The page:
It was Nick Sharratt who gave Jacqueline Wilson’s wonderfully readable books – The Story of Tracy Beaker, The Suitcase Kid, The Mum-Minder and The Bed and Breakfast Star – their own distinctive `look’. His illustration is exactly right -just enough to help newish readers along, yet giving them space to imagine so much for themselves – excellent book design, I think.
In partnership with Jill Bennett, he’s produced Machine Poems, People Poems, Tasty Poems and Noisy Poems – bright and exciting combinations of poems and pictures that really do switch young readers on to poetry. The illustrations are full of variety and humour – look for Uncle Paul of Pimlico’s cats, the ‘Yickety-yaks’, the thunderstorm and the ladies dressed for winter weather. Don’t share Tasty Poems with a 6-year-old who’s just beginning to read unless you have time to go through the book five or six times, allowing for a little finger to follow the straw from chocolate milk to mouth, to count the snow-cones the octopus has in its tentacles and to describe the taste of a mango.
As well as illustrating, Nick is now writing. In Don’t Put Your Finger in the-Jelly, Nelly! he uses photographs for the first time in his work. The resulting book invites children to put their fingers into all sorts of foods with surprising results. Coming this month is Ketchup on Your Cornflakes? which looks like being very tasty – clearly, as he admits, eating is his `favourite pastime’.
I first came across Malorie Blackman’s writing in School Tales, a book of short stories by young women. Hers is the final story, `Child’s Play’, a tale of bullying, revenge and murder; it’s tightly constructed, shocking and completely unexpected. Here I thought was a writer with ideas, ideas that needed bravery if they were to be used in children’s stories. `Child’s Play’ was published in 1990 and Malorie Blackman has since given up her job in computing, become a full-time writer and written successfully for a range of age groups.
Her Betsey Biggalow stories, set in the Caribbean, are for children newly confident in their reading and they’re a delight – the books look enticing and the stories are fun, moving and very real. In Betsey Biggalow is Here!, the story of Betsey’s longing for a special, and expensive, pair of trainers reflects an understanding, or a clear .memory, of how children think. These are stories for 6-, 7- and 8-year-olds to fight over.
Then there are her books like Hacker and Operation Gadgetman! for the next age group. Hacker is a thrilling detective novel in which Vicky’s passion for computers plays a central part. It’s not just an exciting thriller, for it touches on issues of family relationships, adoption, colour and self-image in a thoughtful, non-preachy way – it’s a most satisfying read on many levels. In Operation Gadgetman!, Beatrice, known to all but her teachers as Beans, is the central character. Her father, an inventor who seldom gets things right the first time, is kidnapped for the plans of his latest invention and so it’s Beans to the rescue! A good story, full of humour and excitement that’s sure to turn lots of young readers on to books.
Malorie has also written short stories for teenagers as in Not So Stupid!, again full of original ideas, and Trust Me, a novel for young adults. I do wonder what this talented writer will produce next.
The four published novels of Melvin Burgess deal with difficult subjects – hunting, witches and homelessness – and do not end comfortably, but they do all reveal a very skilled storyteller. The Cry of the Wolf (which has one of the best covers ever) and An Angel for May were shortlisted for the Carnegie Medal and surely the quality and power of his writing must bring him an award one day.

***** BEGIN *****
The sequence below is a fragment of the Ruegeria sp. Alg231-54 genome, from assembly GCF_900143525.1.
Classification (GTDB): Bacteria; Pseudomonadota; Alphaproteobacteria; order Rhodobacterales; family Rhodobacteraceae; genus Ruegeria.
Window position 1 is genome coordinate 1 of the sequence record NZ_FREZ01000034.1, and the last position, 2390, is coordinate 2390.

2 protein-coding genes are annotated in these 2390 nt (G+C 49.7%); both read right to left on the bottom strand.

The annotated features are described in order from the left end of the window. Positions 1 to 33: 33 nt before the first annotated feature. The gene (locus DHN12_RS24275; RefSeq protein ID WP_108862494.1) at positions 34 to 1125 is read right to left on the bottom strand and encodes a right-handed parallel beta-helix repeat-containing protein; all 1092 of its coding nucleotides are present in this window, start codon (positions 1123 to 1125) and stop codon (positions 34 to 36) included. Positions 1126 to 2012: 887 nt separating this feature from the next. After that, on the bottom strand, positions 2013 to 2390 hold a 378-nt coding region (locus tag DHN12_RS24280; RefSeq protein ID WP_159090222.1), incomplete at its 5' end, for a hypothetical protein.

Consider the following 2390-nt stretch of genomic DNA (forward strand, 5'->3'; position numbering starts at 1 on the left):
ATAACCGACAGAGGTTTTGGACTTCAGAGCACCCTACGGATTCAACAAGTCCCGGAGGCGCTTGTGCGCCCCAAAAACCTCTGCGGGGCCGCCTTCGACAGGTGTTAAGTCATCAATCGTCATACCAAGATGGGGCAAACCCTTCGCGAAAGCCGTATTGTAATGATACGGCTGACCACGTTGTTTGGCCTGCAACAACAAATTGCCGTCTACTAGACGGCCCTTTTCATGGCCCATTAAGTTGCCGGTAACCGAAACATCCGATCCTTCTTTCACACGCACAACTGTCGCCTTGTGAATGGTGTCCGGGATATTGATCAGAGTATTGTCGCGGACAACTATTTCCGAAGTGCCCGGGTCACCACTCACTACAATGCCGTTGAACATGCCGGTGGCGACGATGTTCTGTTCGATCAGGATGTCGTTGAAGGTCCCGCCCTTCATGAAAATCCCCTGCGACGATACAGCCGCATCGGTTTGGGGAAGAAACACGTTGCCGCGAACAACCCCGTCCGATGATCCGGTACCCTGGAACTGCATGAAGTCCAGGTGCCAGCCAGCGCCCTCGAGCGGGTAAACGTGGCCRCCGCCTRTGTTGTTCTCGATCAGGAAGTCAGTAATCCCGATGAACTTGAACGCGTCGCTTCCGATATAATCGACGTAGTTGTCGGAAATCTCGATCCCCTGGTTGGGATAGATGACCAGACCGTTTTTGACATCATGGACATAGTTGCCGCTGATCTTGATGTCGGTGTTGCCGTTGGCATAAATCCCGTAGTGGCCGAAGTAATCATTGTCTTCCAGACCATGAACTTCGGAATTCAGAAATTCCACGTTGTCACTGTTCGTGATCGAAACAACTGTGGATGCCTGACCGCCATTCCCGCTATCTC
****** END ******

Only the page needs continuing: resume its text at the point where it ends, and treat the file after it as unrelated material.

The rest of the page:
Burning Issy, set in Lancashire during the witch hunts of the seventeenth-century and strongly rooted in fact, is for me his most powerful novel. Issy, badly burnt as a baby, is taken in by the kindly Nat and brought up with love, but her past is a part of her that has to be faced and that involves her in witchcraft both good and evil. The author vividly describes a time when men talked about God but were taken over by their fear of the devil.
His latest novel, The Baby and Fly Pie, is set in the world of the homeless where children need the protection of the `Mothers’ they scavenge for if they’re to have any security. Three of Mother Shelly’s children find a dying gunman and a kidnapped baby and see a chance to escape to a better world – if they can only return the baby and claim the reward, they’ll be able to leave Mother Shelly, the dump and the city. Sadly, their problems follow them and there’s no fairytale ending to this compulsive and harrowing book. How I wanted things to work out for the children, but this writer involves the reader, plays havoc with the emotions and is certainly not about cosy endings.
Robert Swindells wrote: `I’m a Stephen King fan and Chris Westwood comes as close to matching the Master as any writer I know.’ Now I had to read Stephen King when students of mine, usually those reluctant to read, chose to write their GCSE Open Studies on horror books – I didn’t particularly enjoy the experience. Chris Westwood I read willingly, but admit that his most recent novel, Brother of Mine, to do with the horror that can build up in a real relationship rather than with haunting, murder or possession, is for me by far his best book. Readers of 12+ won’t all agree with me and will find the suspense and horror of Calling All Monsters, A Light in the Black and Personal Effects chilling and compulsive. The writing is powerful and the plots original and well-sustained as the books rush to sometimes shocking endings – as in Calling All Monsters.
For me Brother of Mine really demonstrates how much Chris Westwood has developed as a writer as he explores the relationship of twin brothers, trapped by their similarity and by their differences into a hatred of each – other. When Tony meets Nick’s girlfriend and allows her to believe he’s his brother, the hatred grows and Nick looks for revenge. Alternate chapters tell the story from both points of view and at times, like Alex and Vicky, I found it hard not to confuse the two. This is a well-shaped novel, shockingly realistic and very disturbing; its high quality offers promise of even better to come.